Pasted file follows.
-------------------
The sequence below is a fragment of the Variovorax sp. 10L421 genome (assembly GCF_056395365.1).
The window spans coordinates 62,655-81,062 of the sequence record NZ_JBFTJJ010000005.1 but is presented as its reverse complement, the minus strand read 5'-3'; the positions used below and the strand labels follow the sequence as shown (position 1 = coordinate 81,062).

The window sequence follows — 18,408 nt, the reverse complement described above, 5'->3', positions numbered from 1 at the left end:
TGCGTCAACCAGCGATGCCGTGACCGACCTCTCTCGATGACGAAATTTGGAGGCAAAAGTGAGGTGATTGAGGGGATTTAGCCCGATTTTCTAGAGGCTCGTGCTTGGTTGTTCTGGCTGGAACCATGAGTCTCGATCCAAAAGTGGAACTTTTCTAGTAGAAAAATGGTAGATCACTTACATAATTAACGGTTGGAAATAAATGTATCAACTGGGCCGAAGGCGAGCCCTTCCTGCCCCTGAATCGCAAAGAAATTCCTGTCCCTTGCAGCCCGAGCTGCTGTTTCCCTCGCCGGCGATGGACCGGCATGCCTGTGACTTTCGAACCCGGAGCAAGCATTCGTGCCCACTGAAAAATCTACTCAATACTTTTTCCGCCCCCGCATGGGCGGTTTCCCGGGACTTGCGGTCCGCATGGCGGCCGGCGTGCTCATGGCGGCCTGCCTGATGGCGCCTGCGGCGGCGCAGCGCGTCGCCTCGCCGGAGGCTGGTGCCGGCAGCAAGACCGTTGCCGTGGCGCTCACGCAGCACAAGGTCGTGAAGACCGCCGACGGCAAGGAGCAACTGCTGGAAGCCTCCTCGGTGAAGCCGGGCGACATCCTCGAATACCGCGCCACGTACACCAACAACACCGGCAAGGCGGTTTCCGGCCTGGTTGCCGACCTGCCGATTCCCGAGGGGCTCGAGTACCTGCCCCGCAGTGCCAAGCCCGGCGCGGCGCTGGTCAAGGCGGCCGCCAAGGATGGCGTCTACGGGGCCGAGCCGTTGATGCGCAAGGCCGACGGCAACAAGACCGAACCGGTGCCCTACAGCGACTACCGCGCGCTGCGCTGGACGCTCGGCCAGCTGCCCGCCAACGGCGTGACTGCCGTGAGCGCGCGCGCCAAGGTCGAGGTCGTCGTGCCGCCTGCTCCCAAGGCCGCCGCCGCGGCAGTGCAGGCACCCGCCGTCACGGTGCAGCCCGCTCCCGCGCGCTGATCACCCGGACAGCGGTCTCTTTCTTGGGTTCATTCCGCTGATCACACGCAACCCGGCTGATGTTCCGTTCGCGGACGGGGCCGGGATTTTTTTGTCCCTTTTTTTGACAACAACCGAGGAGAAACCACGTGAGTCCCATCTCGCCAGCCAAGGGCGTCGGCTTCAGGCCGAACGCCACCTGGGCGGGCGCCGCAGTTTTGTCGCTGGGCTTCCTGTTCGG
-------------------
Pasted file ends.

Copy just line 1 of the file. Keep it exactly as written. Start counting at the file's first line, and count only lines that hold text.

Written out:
The sequence below is a fragment of the Variovorax sp. 10L421 genome (assembly GCF_056395365.1).